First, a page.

Ellen G. White and the Identity of the 24 Elders in Revelation

Elisha Kwabena Marfo (marfoe@aiias.edu)

The identity of the 24 Elders in the book of revelation has long been debated, with scholars division on their interpretation and identity. Their identity is prophetically, exegetically and theologically enigmatic. Among Seventh-day Adventist theologians also diverging views have been expressed on the identity of the group.

The study indicates that among scholars and theologians, the 24 Elders has been identified variously as (1) those raised at Christ’s resurrection, (2) a special group of senior angelic host, (3) group of the redeemed selected to form part of the heavenly council of state, (4) prophets and apostles both of the old and new Church, whom Christ has made to be priests and kings, (5) the twenty-four courses of the Jewish priests which ministered at the tabernacle and the temple, at first appointed by David, (6) to the twelve patriarchs and twelve apostles, as the heads of the Old and the New Testament churches, and (7) the representatives of the unfallen worlds in heaven.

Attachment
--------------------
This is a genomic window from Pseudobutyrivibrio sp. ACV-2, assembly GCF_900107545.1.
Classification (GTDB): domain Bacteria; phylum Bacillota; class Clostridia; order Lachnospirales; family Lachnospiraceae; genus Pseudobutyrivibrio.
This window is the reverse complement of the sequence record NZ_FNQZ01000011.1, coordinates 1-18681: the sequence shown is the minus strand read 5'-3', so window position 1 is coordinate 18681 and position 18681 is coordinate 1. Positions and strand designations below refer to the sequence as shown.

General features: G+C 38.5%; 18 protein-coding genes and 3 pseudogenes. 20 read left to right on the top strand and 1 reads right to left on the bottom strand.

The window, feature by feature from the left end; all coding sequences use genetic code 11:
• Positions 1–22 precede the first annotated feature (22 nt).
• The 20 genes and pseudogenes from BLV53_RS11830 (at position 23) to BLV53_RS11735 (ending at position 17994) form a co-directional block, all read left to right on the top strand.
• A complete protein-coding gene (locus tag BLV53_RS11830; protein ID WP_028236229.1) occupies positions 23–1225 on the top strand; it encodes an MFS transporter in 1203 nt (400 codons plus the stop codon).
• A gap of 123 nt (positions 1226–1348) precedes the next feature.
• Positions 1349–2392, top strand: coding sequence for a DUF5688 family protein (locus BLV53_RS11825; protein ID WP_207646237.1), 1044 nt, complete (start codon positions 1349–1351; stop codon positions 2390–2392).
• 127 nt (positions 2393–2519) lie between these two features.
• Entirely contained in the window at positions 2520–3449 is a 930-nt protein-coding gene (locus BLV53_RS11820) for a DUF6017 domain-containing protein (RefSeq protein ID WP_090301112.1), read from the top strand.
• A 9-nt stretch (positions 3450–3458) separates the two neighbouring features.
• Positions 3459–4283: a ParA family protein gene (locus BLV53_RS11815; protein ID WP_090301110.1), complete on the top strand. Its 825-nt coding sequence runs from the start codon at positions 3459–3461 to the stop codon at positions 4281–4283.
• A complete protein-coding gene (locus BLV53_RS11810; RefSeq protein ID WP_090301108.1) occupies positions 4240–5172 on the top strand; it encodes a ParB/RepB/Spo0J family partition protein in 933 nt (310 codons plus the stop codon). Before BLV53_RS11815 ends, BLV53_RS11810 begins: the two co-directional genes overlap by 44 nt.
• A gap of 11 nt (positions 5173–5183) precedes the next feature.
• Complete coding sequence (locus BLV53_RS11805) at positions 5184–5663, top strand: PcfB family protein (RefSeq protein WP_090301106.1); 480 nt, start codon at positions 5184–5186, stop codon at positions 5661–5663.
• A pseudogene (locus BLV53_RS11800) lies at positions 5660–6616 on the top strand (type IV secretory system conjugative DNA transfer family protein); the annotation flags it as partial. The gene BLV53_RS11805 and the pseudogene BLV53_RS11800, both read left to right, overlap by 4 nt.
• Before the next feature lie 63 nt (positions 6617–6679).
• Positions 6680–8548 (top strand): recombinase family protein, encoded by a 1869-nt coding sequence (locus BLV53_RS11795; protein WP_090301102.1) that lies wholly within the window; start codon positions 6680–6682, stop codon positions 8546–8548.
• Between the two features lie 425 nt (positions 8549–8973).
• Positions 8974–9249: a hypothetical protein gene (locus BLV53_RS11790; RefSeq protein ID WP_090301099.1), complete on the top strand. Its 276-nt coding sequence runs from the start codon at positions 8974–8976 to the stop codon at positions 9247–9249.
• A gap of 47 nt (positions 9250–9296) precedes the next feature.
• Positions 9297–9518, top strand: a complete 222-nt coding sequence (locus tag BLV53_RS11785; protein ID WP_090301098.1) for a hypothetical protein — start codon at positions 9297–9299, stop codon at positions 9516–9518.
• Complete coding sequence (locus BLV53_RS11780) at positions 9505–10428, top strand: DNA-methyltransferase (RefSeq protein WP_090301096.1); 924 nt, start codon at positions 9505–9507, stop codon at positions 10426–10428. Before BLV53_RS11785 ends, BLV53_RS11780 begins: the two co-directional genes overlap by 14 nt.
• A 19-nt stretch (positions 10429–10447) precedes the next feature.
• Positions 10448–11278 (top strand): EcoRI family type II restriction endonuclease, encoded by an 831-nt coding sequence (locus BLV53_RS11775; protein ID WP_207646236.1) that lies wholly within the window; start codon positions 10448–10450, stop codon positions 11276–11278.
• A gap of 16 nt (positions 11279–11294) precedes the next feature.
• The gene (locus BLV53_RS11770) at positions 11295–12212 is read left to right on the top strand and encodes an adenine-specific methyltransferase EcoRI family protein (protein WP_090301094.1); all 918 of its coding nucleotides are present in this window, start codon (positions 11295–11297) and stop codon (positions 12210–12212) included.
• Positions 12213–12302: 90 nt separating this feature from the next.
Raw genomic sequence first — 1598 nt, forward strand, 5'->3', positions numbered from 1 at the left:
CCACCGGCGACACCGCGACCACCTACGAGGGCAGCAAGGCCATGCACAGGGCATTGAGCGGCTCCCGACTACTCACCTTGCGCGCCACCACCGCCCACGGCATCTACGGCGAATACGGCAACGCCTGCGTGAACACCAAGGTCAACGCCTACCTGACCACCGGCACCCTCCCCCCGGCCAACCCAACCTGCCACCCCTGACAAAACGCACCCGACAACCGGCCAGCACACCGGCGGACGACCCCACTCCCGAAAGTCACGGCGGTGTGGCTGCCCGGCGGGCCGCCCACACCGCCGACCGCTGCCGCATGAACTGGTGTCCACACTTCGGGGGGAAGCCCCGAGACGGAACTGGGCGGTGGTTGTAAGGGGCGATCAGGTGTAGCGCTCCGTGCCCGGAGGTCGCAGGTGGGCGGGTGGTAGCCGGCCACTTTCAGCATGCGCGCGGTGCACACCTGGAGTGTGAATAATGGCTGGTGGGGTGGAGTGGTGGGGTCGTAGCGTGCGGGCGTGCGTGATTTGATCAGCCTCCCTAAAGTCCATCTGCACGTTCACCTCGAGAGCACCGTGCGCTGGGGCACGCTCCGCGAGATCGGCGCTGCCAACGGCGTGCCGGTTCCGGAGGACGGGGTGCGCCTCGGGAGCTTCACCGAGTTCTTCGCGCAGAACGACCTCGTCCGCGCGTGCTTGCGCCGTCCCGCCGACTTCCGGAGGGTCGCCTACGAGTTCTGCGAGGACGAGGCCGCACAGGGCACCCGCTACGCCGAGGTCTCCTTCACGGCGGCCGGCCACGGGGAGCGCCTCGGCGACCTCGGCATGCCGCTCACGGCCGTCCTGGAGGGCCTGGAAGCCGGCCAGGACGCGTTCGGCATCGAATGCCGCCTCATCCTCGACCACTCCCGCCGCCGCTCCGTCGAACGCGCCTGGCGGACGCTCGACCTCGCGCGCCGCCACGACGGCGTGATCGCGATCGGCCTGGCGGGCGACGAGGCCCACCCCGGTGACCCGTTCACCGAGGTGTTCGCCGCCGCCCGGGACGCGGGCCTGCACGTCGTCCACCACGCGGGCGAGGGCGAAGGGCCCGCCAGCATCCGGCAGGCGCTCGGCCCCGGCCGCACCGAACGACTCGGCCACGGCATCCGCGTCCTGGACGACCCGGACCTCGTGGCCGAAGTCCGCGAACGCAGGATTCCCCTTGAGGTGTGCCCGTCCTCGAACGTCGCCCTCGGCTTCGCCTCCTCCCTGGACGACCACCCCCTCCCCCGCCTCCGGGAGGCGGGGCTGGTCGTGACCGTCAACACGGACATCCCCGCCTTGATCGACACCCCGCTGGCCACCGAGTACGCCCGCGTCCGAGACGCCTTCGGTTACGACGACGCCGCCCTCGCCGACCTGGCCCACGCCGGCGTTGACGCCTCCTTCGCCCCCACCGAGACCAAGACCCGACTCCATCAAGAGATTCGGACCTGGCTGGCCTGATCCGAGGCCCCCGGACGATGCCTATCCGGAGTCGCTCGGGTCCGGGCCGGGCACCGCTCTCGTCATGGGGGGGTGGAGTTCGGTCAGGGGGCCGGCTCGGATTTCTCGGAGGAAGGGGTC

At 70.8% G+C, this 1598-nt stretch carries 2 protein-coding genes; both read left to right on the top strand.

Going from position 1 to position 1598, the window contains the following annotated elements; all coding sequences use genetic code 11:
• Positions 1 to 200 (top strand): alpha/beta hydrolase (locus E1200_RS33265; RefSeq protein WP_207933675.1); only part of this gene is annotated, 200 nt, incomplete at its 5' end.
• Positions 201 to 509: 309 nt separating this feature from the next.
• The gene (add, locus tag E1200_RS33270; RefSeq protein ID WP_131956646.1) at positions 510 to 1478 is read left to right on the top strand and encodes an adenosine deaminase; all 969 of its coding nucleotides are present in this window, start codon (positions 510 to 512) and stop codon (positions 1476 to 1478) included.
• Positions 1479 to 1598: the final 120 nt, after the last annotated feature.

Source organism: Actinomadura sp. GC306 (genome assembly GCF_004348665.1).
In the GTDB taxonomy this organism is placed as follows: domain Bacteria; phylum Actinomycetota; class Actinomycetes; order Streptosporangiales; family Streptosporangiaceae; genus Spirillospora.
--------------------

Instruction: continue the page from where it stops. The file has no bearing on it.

A study of Revelation 4 & 5 in context and evaluation of the various views suggests that the 24 Elders are the representatives of the unfallen worlds in heaven which is in congruence with Ellen G. White’s interpretation. Such a conclusion may not only contribute towards resolving a prophetical and exegetical difficulty but also towards reshaping perceptions among theologians notably Adventists about identifying the 24 Elders.